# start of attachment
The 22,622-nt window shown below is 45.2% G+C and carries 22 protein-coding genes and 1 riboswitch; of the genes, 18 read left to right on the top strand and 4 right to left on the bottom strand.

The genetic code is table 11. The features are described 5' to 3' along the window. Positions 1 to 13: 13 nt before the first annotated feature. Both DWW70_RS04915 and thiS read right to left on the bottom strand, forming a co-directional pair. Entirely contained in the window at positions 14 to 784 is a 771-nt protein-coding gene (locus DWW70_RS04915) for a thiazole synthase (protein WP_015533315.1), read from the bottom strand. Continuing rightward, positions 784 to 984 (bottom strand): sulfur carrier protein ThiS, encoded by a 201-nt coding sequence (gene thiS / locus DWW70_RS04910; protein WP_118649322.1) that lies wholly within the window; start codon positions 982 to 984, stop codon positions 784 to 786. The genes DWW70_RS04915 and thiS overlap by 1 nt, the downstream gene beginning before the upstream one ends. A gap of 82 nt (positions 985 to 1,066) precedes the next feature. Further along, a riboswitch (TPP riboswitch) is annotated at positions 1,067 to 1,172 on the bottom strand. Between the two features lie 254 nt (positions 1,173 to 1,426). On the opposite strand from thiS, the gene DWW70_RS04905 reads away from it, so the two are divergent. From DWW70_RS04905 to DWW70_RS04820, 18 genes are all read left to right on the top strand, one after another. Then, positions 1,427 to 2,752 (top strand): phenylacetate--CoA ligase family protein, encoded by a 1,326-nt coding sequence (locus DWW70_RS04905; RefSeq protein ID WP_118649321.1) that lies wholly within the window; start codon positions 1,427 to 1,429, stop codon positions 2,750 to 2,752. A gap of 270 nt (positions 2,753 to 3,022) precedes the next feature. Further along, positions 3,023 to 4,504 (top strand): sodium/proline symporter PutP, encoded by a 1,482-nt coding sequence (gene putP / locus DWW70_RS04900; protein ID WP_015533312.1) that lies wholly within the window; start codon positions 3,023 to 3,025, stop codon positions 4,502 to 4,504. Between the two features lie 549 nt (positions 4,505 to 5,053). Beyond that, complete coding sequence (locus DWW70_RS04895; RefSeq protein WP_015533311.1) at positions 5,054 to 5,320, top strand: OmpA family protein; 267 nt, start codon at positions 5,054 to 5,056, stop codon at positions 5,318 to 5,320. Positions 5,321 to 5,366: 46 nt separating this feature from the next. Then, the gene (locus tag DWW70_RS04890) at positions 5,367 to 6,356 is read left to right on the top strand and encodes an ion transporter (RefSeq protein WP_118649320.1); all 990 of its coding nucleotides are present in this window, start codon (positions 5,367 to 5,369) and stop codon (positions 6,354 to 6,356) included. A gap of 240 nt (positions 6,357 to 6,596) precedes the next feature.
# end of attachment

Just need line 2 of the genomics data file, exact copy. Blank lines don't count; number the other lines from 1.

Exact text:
The genetic code is table 11. The features are described 5' to 3' along the window. Positions 1 to 13: 13 nt before the first annotated feature. Both DWW70_RS04915 and thiS read right to left on the bottom strand, forming a co-directional pair. Entirely contained in the window at positions 14 to 784 is a 771-nt protein-coding gene (locus DWW70_RS04915) for a thiazole synthase (protein WP_015533315.1), read from the bottom strand. Continuing rightward, positions 784 to 984 (bottom strand): sulfur carrier protein ThiS, encoded by a 201-nt coding sequence (gene thiS / locus DWW70_RS04910; protein WP_118649322.1) that lies wholly within the window; start codon positions 982 to 984, stop codon positions 784 to 786. The genes DWW70_RS04915 and thiS overlap by 1 nt, the downstream gene beginning before the upstream one ends. A gap of 82 nt (positions 985 to 1,066) precedes the next feature. Further along, a riboswitch (TPP riboswitch) is annotated at positions 1,067 to 1,172 on the bottom strand. Between the two features lie 254 nt (positions 1,173 to 1,426). On the opposite strand from thiS, the gene DWW70_RS04905 reads away from it, so the two are divergent. From DWW70_RS04905 to DWW70_RS04820, 18 genes are all read left to right on the top strand, one after another. Then, positions 1,427 to 2,752 (top strand): phenylacetate--CoA ligase family protein, encoded by a 1,326-nt coding sequence (locus DWW70_RS04905; RefSeq protein ID WP_118649321.1) that lies wholly within the window; start codon positions 1,427 to 1,429, stop codon positions 2,750 to 2,752. A gap of 270 nt (positions 2,753 to 3,022) precedes the next feature. Further along, positions 3,023 to 4,504 (top strand): sodium/proline symporter PutP, encoded by a 1,482-nt coding sequence (gene putP / locus DWW70_RS04900; protein ID WP_015533312.1) that lies wholly within the window; start codon positions 3,023 to 3,025, stop codon positions 4,502 to 4,504. Between the two features lie 549 nt (positions 4,505 to 5,053). Beyond that, complete coding sequence (locus DWW70_RS04895; RefSeq protein WP_015533311.1) at positions 5,054 to 5,320, top strand: OmpA family protein; 267 nt, start codon at positions 5,054 to 5,056, stop codon at positions 5,318 to 5,320. Positions 5,321 to 5,366: 46 nt separating this feature from the next. Then, the gene (locus tag DWW70_RS04890) at positions 5,367 to 6,356 is read left to right on the top strand and encodes an ion transporter (RefSeq protein WP_118649320.1); all 990 of its coding nucleotides are present in this window, start codon (positions 5,367 to 5,369) and stop codon (positions 6,354 to 6,356) included. A gap of 240 nt (positions 6,357 to 6,596) precedes the next feature.